The RISD Lunar Rover is a competition vehicle designed to compete in the NASA Rover challenge. The annual event sees teams race across a simulated extraterrestrial terrain, which consists of crates, boulders, ridges, inclines, crevasses, and sand pits. This time around our team decided that it was time to retire the old chassis and design and build a brand new vehicle from the ground up. The new design was lighter, more maneuverable, improved upon driver ergonomics, and incorporated better data collection, which included, among other things, a speedometer and a GPS unit. This was a ten months project with a team composed of roughly 18 people total.
Project Design Leader
Space Frame Chassis
When it came to designing the chassis, we decided to go with a space frame design. This setup enabled us to design a chassis that was very light, stiff, and strong. It also enabled us to easily install other components, like the differential and electronic, inside to confines of the frame, providing protection to the most delicate items.
Improving the ergonomics was something we wanted to focus on from the very beginning. The previous rover was suffering from compromises that were made in order to assure completion which lead to the riders being very unhappy with the comfort level of the buggy. We decided to stick with carbon fiber again but we redid the geometry to assure both comfort and strength.
One of the biggest challenges was to design a rover that could fold up and be placed within a 5 x 5 x 5 foot cube. The new rover was 8 feet long and in order to collapse it, we designed a single dual hinge to make the unfolding as fast as possible. This enabled us to get the buggy to stand vertically and fit within the box.
One of the big issues that needed to be solved in the new design was the rear drivetrain. Because the drivers faced two different directions the rover was equipped with two separate drivetrains. The problem was the rear driver had to peddle in the wrong direction in order to move the rover in the correct direction. In order to overcome this issue, we designed the drivetrain so that the normal pedaling direction would result in the wheel turning in the reverse direction.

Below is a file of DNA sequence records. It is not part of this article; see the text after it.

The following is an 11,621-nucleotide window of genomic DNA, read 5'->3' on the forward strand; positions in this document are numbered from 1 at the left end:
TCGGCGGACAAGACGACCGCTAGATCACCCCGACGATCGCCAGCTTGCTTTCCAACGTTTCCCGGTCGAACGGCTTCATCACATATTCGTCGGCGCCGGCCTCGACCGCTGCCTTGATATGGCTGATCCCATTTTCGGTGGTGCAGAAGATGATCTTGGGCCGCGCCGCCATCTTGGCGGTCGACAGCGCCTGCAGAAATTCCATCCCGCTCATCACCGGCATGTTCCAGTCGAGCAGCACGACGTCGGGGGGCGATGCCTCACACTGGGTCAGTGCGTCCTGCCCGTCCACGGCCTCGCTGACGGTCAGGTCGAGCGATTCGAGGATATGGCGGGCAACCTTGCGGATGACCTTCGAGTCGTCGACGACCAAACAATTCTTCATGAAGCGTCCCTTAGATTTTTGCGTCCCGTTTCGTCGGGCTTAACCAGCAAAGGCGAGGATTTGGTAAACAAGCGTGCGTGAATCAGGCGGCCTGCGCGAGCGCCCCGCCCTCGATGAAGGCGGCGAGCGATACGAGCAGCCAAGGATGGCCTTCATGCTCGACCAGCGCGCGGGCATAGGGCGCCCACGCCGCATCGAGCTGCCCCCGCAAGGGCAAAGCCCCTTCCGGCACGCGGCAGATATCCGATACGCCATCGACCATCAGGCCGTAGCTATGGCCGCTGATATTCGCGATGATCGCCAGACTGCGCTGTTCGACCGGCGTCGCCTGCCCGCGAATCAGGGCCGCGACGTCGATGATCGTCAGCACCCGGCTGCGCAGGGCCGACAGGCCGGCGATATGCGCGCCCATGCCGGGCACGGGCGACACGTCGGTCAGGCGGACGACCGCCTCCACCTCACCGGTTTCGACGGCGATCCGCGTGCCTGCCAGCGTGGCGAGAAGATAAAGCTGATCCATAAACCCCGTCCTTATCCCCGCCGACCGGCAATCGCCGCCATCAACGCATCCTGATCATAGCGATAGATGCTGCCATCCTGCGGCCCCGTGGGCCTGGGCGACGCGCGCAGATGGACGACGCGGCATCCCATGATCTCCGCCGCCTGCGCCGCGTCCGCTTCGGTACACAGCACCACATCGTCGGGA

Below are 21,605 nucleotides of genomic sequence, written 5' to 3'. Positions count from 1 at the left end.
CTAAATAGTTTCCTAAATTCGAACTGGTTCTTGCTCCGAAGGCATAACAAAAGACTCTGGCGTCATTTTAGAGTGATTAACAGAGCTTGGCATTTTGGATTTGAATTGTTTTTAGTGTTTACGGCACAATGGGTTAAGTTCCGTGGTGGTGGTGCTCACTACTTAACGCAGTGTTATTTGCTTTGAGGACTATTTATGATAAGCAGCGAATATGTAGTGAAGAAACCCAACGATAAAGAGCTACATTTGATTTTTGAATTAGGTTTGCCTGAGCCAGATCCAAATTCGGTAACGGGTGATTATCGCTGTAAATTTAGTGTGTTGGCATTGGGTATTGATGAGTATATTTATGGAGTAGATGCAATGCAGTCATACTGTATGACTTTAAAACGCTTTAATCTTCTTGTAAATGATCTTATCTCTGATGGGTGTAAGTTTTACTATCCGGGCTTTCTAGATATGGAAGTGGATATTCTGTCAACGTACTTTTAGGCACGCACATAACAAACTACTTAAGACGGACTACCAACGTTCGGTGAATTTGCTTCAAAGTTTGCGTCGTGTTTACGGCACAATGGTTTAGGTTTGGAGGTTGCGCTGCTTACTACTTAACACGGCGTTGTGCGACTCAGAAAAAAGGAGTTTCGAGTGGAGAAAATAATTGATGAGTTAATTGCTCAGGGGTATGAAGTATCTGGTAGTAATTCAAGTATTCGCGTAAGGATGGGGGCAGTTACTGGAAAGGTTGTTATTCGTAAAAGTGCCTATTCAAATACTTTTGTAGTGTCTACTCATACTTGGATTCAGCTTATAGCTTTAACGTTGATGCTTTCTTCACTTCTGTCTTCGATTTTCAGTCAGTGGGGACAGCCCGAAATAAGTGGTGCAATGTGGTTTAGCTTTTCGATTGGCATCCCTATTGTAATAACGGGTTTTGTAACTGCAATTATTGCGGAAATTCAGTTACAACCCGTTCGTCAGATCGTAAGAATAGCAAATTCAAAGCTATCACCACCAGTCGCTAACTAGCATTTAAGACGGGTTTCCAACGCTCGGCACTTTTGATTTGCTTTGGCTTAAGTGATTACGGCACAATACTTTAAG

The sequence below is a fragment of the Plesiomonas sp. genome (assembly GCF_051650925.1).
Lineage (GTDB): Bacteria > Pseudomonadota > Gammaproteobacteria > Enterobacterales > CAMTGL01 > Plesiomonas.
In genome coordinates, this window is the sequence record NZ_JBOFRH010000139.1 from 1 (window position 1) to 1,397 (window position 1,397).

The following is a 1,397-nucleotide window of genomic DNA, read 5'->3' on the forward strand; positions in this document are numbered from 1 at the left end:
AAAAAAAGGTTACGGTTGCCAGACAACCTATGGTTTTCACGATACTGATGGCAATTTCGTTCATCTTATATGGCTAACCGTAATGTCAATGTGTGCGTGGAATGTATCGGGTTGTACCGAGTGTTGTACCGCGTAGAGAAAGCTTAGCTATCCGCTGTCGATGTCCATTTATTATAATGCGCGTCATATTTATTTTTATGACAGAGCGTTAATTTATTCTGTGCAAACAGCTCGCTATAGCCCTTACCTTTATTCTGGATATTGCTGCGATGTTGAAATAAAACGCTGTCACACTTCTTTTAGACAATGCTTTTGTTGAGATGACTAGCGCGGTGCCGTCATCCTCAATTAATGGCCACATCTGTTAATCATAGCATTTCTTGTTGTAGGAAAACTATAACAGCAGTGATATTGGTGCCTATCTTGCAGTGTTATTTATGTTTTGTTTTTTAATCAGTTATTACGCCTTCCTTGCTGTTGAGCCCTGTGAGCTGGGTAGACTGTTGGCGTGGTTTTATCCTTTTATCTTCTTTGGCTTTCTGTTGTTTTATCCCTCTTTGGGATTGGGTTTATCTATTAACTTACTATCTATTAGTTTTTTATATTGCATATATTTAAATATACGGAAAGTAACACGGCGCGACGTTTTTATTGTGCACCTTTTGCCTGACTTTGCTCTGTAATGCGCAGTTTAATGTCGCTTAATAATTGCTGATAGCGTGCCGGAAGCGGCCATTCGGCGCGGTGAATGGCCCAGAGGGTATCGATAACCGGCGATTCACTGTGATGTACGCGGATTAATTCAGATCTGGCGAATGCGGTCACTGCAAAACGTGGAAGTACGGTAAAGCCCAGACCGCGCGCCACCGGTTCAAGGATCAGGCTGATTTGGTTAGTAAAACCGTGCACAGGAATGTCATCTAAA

In the very early stages of the development process we toyed around with a few different ideas. These included 3 wheel vs. 4 wheel designs, complete carbon fiber body, drivers sitting side by side, etc. We decided to go with a three-wheel design because of weight and stability. We also decided to put the drivers back to back so that we can keep the weight of the rover as centered as possible.
Designing the actually chassis was one of the most challenging aspects of the process. We start out by doing sketch models made from straws and hot glue. Once we had a sufficient enough idea of where we wanted to go we moved up in scale. We did some tests with PVC tubing and after we decided on a final size, we went to CAD to finalize the geometry.
At this point we had narrowed it down to 3 chassis. In order to get the lightest and strongest one possible, a finite analysis was conducted on each of the chassis to see which one would preform the best and which would be the lightest. This helped us finalize the chassis and then construction started.
The fabrication took place at the RISD shops. A large amount of the chromoly tubing was sourced from Cartesian tubing. The tubing was then cleaned and brazed using brass filler rod in order to assure maximum strength under racing conditions without worrying about annealing the steel.
Once the bulk of the brazing was done, we started fabricating other components like steering, suspension, wheels, seats, and drivetrain. We machined, molded carbon fiber, and 3D printed components in order to get the rover finished and ready for the competition.